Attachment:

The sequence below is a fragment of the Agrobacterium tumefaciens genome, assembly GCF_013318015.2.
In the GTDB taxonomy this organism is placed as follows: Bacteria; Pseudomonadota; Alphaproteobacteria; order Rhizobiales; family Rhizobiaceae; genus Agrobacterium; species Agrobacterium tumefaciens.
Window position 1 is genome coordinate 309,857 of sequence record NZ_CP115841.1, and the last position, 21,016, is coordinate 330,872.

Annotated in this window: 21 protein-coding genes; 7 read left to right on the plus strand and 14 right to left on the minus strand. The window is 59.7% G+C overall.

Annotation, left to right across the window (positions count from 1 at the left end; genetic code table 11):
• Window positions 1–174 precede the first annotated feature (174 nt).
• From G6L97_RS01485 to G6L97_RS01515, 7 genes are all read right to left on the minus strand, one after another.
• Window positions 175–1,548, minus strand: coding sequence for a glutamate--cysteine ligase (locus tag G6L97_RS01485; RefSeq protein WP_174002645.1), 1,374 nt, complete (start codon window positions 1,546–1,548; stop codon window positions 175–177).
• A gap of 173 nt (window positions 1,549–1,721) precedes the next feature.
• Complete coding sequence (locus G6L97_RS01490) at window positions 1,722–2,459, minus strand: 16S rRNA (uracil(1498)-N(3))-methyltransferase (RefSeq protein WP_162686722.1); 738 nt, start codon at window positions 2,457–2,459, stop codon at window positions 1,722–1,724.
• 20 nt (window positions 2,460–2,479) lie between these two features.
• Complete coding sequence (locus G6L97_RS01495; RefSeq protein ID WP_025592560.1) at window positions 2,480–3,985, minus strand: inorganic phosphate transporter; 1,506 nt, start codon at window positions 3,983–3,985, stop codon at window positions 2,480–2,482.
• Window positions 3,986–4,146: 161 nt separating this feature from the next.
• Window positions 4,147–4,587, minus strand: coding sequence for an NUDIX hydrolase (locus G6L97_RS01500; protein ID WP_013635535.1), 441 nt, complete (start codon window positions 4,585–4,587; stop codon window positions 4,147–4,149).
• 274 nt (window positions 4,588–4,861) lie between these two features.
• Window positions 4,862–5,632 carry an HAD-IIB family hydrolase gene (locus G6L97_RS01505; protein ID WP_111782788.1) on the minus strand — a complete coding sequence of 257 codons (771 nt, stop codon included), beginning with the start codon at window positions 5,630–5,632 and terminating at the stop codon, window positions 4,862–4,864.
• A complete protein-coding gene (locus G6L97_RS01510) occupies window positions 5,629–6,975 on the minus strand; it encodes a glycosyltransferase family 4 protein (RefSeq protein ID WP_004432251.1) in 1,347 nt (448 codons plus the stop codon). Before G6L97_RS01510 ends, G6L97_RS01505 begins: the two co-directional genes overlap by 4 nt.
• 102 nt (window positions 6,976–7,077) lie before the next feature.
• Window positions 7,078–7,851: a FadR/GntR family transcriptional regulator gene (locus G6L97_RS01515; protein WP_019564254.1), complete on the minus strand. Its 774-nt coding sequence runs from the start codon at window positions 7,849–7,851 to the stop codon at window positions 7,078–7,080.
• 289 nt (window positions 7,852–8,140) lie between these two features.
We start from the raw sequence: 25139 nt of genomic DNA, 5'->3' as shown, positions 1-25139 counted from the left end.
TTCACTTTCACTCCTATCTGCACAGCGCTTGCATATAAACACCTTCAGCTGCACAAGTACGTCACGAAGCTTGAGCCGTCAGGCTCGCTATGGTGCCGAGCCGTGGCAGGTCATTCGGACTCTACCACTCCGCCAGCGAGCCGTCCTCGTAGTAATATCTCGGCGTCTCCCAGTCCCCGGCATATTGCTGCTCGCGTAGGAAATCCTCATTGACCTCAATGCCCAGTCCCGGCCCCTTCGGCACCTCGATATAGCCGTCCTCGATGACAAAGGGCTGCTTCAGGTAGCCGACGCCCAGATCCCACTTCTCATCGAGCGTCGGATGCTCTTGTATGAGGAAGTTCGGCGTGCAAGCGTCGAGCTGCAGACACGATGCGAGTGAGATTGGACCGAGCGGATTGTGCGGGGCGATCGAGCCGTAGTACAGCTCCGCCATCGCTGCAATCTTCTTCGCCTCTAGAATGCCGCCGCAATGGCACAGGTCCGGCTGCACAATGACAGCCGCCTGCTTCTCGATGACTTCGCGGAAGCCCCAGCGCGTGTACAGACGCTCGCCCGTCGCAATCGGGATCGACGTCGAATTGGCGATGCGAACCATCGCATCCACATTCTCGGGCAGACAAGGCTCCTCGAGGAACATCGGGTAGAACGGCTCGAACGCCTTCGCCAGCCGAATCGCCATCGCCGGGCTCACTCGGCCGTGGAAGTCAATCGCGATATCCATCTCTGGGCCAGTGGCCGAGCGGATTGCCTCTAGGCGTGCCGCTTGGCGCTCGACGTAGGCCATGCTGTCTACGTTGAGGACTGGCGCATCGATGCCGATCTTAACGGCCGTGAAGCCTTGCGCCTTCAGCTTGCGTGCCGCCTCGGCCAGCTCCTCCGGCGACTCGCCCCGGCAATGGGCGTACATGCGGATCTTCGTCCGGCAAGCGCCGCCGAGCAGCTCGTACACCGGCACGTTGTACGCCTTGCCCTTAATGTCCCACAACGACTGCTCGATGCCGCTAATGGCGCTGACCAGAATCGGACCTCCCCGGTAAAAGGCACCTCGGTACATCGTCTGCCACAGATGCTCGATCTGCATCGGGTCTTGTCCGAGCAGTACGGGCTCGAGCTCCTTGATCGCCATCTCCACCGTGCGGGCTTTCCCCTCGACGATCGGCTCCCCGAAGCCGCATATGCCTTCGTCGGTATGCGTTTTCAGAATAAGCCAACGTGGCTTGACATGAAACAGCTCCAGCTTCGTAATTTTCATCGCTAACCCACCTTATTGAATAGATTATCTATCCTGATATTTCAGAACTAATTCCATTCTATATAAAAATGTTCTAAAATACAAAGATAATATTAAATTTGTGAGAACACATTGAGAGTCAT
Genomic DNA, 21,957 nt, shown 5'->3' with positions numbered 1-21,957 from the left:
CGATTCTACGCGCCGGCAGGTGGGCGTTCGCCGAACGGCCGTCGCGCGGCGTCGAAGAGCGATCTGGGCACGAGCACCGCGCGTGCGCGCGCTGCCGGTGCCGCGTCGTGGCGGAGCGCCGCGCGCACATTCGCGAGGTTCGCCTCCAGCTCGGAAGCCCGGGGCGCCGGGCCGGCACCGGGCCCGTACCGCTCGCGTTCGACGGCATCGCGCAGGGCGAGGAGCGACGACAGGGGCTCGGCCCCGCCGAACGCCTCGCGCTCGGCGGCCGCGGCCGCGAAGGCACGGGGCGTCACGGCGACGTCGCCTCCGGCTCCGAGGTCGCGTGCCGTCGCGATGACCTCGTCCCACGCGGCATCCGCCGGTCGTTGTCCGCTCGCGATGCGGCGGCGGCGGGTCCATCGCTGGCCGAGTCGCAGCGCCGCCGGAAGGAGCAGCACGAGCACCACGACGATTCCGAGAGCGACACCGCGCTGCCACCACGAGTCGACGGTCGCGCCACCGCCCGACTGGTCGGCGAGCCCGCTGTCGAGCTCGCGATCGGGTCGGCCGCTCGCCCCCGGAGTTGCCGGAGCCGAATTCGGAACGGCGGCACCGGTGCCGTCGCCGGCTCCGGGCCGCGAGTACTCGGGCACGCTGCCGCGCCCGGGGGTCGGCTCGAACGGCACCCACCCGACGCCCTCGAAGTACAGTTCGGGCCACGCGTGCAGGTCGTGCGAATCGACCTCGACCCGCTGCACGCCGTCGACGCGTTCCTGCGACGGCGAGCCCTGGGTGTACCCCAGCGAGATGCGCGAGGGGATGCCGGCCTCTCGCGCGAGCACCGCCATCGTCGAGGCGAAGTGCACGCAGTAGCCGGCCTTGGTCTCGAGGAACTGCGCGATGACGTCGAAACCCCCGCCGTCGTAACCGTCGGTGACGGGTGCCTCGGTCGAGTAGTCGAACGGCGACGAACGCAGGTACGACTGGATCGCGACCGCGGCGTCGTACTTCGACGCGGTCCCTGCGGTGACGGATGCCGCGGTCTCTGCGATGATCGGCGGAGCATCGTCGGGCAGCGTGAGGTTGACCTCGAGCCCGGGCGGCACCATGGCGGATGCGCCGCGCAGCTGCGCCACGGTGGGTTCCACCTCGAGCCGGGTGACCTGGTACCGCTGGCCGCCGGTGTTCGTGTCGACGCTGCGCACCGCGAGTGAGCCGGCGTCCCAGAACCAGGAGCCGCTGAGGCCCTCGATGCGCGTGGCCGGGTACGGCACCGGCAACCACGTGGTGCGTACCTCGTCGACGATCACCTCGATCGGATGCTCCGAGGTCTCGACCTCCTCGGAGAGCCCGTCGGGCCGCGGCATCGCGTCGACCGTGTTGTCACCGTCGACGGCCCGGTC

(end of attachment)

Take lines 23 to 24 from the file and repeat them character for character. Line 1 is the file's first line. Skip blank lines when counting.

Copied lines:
Genomic DNA, 21,957 nt, shown 5'->3' with positions numbered 1-21,957 from the left:
CGATTCTACGCGCCGGCAGGTGGGCGTTCGCCGAACGGCCGTCGCGCGGCGTCGAAGAGCGATCTGGGCACGAGCACCGCGCGTGCGCGCGCTGCCGGTGCCGCGTCGTGGCGGAGCGCCGCGCGCACATTCGCGAGGTTCGCCTCCAGCTCGGAAGCCCGGGGCGCCGGGCCGGCACCGGGCCCGTACCGCTCGCGTTCGACGGCATCGCGCAGGGCGAGGAGCGACGACAGGGGCTCGGCCCCGCCGAACGCCTCGCGCTCGGCGGCCGCGGCCGCGAAGGCACGGGGCGTCACGGCGACGTCGCCTCCGGCTCCGAGGTCGCGTGCCGTCGCGATGACCTCGTCCCACGCGGCATCCGCCGGTCGTTGTCCGCTCGCGATGCGGCGGCGGCGGGTCCATCGCTGGCCGAGTCGCAGCGCCGCCGGAAGGAGCAGCACGAGCACCACGACGATTCCGAGAGCGACACCGCGCTGCCACCACGAGTCGACGGTCGCGCCACCGCCCGACTGGTCGGCGAGCCCGCTGTCGAGCTCGCGATCGGGTCGGCCGCTCGCCCCCGGAGTTGCCGGAGCCGAATTCGGAACGGCGGCACCGGTGCCGTCGCCGGCTCCGGGCCGCGAGTACTCGGGCACGCTGCCGCGCCCGGGGGTCGGCTCGAACGGCACCCACCCGACGCCCTCGAAGTACAGTTCGGGCCACGCGTGCAGGTCGTGCGAATCGACCTCGACCCGCTGCACGCCGTCGACGCGTTCCTGCGACGGCGAGCCCTGGGTGTACCCCAGCGAGATGCGCGAGGGGATGCCGGCCTCTCGCGCGAGCACCGCCATCGTCGAGGCGAAGTGCACGCAGTAGCCGGCCTTGGTCTCGAGGAACTGCGCGATGACGTCGAAACCCCCGCCGTCGTAACCGTCGGTGACGGGTGCCTCGGTCGAGTAGTCGAACGGCGACGAACGCAGGTACGACTGGATCGCGACCGCGGCGTCGTACTTCGACGCGGTCCCTGCGGTGACGGATGCCGCGGTCTCTGCGATGATCGGCGGAGCATCGTCGGGCAGCGTGAGGTTGACCTCGAGCCCGGGCGGCACCATGGCGGATGCGCCGCGCAGCTGCGCCACGGTGGGTTCCACCTCGAGCCGGGTGACCTGGTACCGCTGGCCGCCGGTGTTCGTGTCGACGCTGCGCACCGCGAGTGAGCCGGCGTCCCAGAACCAGGAGCCGCTGAGGCCCTCGATGCGCGTGGCCGGGTACGGCACCGGCAACCACGTGGTGCGTACCTCGTCGACGATCACCTCGATCGGATGCTCCGAGGTCTCGACCTCCTCGGAGAGCCCGTCGGGCCGCGGCATCGCGTCGACCGTGTTGTCACCGTCGACGGCCCGGTC